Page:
‘Piste’ (French for ‘track’) is how we refer to individual ski slopes – in North America they’re more commonly known as ‘trails’ and sometimes we call them ‘runs’.
Whatever you call them, no two are the same: they vary in length, shape, gradient and snow conditions. Ski resorts classify pistes in terms of difficulty and have maps to reflect this.
There are also all sorts of technical (and not-so-technical) terms to describe what you find on and around them. At the end of the day, skiing and snowboarding on pistes have made up some of the best times of our lives, so it’s well worth getting the low-down of what they are, how they work and the safest way to enjoy them.
Some resorts are more generous with their piste classifications than others… The difficulty of the Swiss slopes is generally thought to be higher than the same coloured slopes in other European countries. In Finland, some slopes have two colours – e.g. if it starts off gently and gets trickier, you’ll find it graded blue-red. The best way to avoid trickier runs is to talk to an instructor or guide, who can show you where to ski according to your ability.
Each piste is signposted with its own name or number. The signpost will also be a certain colour and you’ll often find coloured markers along the side of a run. These colours represent how difficult the piste is. Europe and North America have slightly different systems but they all follow a general rule:
often wide and very gently sloping, green pistes are perfect for practising your snowplough on your first week. The very easiest are short nursery/bunny slopes for complete beginners. Some resorts keep these specifically for ski schools or give the runs speed restrictions to keep away speedsters.
in France and North America, blues are a step up from greens – usually wide, cruisey runs to enjoy when you’ve mastered the basics. In other countries, these will also include really easy runs that’d be labelled green elsewhere.
red runs tend to be narrower and/or steeper for confident parallel skiers and snowboarders.
for expert skiers and snowboarders only, these ones are steep and often narrow. Some are left un-groomed or mogulled for added difficulty. In North America, black runs are marked with diamonds – the more diamonds the more demanding the run.
a newer addition to piste maps, these are marked runs which aren’t groomed - only found in some resorts. They follow the natural paths down the mountain and are usually cleared for any large obstacles and avalanche protected. They can give you the feel of going off piste but are safer as they’re still patrolled.
Best experienced with a guide, these are natural descents without avalanche protection, so check the current conditions before you tackle them and bring all the necessary safety gear with you.
Slope conditions are heavily dependent on where you on the mountain, the weather, time of year and time of day.
Piste maps are key to finding your way around a ski area – pick yours up from the ticket office and keep it in your pocket, or download a version on your phone. The map recreates what the mountain looks like, and then overlays the pistes, lifts and things like snowparks, kindergardens and restaurants.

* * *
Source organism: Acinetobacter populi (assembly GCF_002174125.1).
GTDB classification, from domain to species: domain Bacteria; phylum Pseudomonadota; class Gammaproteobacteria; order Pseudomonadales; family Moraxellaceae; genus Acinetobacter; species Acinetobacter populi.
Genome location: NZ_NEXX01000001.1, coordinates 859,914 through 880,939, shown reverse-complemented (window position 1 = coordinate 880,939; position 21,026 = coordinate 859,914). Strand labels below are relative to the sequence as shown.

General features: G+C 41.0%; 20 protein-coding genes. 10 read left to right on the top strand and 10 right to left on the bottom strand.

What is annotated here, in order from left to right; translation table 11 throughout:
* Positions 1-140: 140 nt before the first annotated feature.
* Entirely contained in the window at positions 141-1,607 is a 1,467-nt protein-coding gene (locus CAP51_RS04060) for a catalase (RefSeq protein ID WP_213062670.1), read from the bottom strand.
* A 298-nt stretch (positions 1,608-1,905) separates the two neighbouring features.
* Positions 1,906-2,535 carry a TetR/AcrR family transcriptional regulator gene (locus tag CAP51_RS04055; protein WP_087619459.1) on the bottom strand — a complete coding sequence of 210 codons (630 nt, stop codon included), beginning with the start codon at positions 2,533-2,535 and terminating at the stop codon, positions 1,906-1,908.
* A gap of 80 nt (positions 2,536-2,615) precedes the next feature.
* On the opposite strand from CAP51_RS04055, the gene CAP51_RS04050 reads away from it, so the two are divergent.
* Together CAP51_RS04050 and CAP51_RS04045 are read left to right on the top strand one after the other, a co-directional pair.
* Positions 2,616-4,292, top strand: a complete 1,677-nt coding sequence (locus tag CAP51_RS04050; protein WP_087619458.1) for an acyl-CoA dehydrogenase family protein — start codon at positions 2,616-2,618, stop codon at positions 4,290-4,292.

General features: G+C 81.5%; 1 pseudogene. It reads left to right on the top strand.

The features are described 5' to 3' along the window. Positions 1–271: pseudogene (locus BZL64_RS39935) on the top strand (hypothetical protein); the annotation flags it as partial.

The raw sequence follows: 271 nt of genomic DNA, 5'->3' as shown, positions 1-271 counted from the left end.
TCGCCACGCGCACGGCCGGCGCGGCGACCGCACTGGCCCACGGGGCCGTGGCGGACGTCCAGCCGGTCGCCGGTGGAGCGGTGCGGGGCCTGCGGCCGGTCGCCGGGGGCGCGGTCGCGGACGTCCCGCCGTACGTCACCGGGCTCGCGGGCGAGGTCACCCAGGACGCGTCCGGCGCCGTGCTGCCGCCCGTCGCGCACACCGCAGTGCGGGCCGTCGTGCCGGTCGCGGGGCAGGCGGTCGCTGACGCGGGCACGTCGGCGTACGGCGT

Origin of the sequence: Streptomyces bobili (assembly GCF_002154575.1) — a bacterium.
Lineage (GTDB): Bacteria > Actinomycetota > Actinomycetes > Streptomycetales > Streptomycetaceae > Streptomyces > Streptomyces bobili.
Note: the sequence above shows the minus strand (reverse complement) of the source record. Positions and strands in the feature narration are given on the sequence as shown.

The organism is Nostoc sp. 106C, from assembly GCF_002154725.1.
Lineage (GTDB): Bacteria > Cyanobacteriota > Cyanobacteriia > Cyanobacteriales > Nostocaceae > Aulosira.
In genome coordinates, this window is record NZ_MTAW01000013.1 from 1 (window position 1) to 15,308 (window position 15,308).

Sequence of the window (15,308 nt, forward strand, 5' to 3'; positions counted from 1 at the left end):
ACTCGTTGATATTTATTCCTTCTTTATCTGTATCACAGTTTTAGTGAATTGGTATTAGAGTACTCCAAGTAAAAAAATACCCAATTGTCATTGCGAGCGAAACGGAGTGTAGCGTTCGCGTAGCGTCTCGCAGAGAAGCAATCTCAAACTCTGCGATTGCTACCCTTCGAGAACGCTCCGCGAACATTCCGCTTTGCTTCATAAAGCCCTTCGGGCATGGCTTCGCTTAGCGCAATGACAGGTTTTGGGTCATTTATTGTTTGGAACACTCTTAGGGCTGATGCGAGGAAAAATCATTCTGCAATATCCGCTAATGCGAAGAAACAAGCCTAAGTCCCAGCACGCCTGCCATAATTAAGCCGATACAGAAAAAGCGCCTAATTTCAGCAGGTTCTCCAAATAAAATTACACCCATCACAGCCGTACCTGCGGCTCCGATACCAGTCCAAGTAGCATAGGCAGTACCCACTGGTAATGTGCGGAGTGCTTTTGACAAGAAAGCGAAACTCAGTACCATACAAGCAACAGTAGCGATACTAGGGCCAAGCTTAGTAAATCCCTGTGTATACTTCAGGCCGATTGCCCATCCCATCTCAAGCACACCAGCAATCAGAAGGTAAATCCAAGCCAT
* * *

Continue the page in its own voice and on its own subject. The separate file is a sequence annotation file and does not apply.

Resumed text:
Lifts are easy to spot as they’ll be the straightest lines on the map. Each should be labelled with its name and a symbol of the type of lift it is. The pistes are represented by a line of their corresponding colour with their name/number. If it looks a little ambiguous as to what direction a piste goes in, it will often be marked with an arrow.
There are usually signposts around the mountain to direct you – some include a large scale piste map (often near the main lifts) which shows you where you are.
Each evening after the lifts close, the snow is groomed by bulldozer-like machines (also called snowploughs, snowcats or groomers). They are specifically designed to flatten the snow and spread it across the piste to keep it well covered. At the start of the day a freshly groomed piste looks like ‘corduroy’ because of all the small ridges made by the machinery.
When there isn’t much of the white stuff, resorts use snow cannons to create artificial snow – you can often see them along the piste. They work by jetting out pressurised air and cool water at a high-speed, which then crystallises in the cold air outside and falls like snow. These work best when the temperature is below freezing and are particularly useful at the start of the season when there hasn’t been a long build-up of snow.
Although the pistes aren’t technically shut off, the lifts and ski patrols do have specific hours of operation. The pistes officially open when the lifts start in the morning, and after the lifts close at the end of the day, the ski patrol go down the mountain to check that everyone’s able to get back safely.
Look out for days when a couple of lifts open an hour or so early to let keen skiers make fresh tracks on the slopes. Lots of resorts do night skiing when pistes are floodlit to let you ski and snowboard after dark. In regions like Lapland where you only have a few daylight hours, most pistes are lit-up to let you enjoy in a full day’s skiing.
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